UK Government Drops Proposal to Track Private Crypto Wallets

In an apparent win for the UK crypto scene, Her Majesty’s Treasury has backtracked on an earlier proposal to collect identifiable information for all users sending funds above £1,000 to privately-held cryptocurrency wallets. The regulatory authority ruled that such a requirement would only be required if crypto exchanges decided that the transactions might be linked to illicit activities. 

Her Majesty’s Treasury, in a recent clarification, noted:

Instead of requiring the collection of beneficiary and originator information for all unhosted wallet transfers, crypto-asset businesses will only be expected to collect this information for transactions identified as posing an elevated risk of illicit finance.

The latest clarification is a significant improvement to a proposal published by the regulatory authority in July 2021. The Treasury had proposed that exchanges collect personal information of both the sender and receiver for transfers to a wallet where a user controlled the private keys (so-called self-hosted wallets).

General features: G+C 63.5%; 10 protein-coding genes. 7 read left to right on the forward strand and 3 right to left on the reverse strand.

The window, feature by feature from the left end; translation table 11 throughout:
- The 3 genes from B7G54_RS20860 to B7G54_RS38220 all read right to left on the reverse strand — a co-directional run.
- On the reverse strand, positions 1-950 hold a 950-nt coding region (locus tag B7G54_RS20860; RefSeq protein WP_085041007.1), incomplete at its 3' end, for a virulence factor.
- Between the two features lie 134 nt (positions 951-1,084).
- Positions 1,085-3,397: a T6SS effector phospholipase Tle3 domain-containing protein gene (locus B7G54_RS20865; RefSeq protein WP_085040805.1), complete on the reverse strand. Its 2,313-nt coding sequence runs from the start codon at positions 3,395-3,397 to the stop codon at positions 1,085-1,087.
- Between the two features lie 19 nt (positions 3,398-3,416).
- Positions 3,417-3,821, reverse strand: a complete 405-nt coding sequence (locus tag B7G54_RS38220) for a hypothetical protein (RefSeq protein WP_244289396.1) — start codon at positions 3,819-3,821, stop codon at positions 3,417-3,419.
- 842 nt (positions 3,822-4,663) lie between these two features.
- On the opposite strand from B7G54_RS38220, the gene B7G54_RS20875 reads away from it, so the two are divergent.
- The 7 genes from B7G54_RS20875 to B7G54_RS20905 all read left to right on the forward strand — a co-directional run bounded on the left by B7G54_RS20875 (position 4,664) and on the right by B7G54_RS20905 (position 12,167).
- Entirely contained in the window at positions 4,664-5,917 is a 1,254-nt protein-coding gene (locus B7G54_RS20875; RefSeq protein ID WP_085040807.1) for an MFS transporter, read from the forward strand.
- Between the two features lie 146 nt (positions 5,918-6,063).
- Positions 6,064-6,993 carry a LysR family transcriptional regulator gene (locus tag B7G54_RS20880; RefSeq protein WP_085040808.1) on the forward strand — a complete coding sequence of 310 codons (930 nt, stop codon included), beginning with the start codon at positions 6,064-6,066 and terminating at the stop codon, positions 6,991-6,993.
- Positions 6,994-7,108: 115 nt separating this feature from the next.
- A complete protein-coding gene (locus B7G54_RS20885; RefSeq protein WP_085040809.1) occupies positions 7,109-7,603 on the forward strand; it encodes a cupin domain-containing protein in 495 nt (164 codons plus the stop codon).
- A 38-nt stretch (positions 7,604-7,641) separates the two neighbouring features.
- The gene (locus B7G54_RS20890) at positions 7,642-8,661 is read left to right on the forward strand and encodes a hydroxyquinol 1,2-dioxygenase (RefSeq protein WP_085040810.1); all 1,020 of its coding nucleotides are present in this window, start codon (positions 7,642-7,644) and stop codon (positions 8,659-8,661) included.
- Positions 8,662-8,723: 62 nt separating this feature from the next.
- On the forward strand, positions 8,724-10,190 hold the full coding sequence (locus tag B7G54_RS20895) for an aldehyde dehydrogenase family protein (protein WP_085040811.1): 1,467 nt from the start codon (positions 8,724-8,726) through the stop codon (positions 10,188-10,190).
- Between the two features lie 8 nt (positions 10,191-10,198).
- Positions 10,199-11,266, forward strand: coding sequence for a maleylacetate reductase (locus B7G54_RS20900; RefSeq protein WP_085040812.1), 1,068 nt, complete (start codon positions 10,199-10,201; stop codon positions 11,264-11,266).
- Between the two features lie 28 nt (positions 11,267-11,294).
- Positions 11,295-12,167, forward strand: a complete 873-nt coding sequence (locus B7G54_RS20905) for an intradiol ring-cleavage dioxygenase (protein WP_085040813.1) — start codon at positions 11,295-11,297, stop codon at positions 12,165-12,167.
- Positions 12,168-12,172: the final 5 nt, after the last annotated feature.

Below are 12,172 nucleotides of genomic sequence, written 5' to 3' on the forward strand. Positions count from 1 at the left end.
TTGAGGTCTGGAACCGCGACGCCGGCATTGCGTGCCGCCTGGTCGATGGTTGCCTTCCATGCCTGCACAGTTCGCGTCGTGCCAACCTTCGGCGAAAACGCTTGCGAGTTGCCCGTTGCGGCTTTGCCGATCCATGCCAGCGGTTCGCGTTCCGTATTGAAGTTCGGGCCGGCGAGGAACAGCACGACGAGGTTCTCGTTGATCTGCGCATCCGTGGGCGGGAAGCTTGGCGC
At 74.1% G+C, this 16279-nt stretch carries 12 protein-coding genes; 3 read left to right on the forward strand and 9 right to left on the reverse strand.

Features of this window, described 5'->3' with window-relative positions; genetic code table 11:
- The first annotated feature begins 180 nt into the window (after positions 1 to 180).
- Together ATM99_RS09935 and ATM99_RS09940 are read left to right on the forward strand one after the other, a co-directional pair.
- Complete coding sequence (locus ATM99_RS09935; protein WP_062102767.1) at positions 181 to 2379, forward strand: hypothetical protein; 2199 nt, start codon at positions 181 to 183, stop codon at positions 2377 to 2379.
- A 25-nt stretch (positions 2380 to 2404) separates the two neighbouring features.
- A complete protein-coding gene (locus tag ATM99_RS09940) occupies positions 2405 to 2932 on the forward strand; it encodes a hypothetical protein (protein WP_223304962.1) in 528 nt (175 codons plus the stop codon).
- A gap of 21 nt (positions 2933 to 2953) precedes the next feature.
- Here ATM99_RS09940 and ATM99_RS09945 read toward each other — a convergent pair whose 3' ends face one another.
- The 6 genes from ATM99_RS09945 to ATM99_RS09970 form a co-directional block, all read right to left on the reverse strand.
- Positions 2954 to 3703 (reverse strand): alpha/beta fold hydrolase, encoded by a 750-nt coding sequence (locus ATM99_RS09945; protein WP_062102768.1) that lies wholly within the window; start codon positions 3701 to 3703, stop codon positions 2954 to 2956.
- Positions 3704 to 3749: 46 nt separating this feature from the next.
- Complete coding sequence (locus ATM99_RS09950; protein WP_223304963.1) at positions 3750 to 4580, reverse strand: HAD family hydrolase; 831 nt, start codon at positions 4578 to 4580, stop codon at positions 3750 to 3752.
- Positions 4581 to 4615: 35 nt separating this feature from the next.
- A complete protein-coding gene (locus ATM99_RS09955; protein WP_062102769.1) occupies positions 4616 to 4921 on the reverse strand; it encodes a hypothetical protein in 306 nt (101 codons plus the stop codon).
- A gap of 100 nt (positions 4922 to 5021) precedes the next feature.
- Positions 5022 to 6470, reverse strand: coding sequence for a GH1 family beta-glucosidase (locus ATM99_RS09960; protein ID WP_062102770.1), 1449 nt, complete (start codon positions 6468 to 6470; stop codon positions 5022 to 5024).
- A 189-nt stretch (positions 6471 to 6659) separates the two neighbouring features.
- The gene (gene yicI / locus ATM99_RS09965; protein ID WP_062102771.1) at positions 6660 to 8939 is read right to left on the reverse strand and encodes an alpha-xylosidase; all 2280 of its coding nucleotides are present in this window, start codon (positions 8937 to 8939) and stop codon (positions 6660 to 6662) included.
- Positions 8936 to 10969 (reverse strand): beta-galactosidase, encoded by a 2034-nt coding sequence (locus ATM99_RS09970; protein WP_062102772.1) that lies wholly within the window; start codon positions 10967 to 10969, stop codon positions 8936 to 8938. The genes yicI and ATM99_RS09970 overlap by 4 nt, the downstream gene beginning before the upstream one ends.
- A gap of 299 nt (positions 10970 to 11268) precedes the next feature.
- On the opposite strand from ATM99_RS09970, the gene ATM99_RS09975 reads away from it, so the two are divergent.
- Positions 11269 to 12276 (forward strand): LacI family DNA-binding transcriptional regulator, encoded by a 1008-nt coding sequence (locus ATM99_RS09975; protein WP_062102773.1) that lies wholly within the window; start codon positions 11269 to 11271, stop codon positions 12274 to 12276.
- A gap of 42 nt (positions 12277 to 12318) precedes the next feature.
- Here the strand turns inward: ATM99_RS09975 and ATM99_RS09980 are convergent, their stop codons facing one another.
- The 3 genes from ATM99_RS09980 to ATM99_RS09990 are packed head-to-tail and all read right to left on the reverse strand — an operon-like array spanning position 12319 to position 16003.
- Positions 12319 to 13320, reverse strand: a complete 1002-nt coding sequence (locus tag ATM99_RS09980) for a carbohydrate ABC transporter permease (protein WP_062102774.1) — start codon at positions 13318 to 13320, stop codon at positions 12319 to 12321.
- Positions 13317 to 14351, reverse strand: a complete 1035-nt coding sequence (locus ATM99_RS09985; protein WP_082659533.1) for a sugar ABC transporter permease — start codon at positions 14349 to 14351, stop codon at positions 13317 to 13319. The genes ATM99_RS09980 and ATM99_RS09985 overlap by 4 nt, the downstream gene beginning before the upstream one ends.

For instance, a user transferring funds from Binance to a personal crypto wallet or perhaps to a friend’s self-custodial wallet would need to provide information about the recipient. The move is being championed as part of a broader measure to mitigate the use of cryptocurrency in money laundering and other illicit activities. The rule was part of a set of comprehensive recommendations by the Financial Action Task Force (FATF) to be applied by regulators worldwide.

Notably, such a requirement would undermine the privacy features inherent in cryptocurrencies, mainly as the rule applies to all crypto transactions to a private wallet. It also goes against the ethos of financial sovereignty while creating an additional data burden for crypto exchange operators.

With the latest developments, the UK government appears firmly on track to retain public confidence in its recently announced move to lead the emerging cryptocurrency market. Recent surveys suggest that up to 20% of Brits have invested in cryptocurrency, albeit increased adoption is slowed by unclear regulation.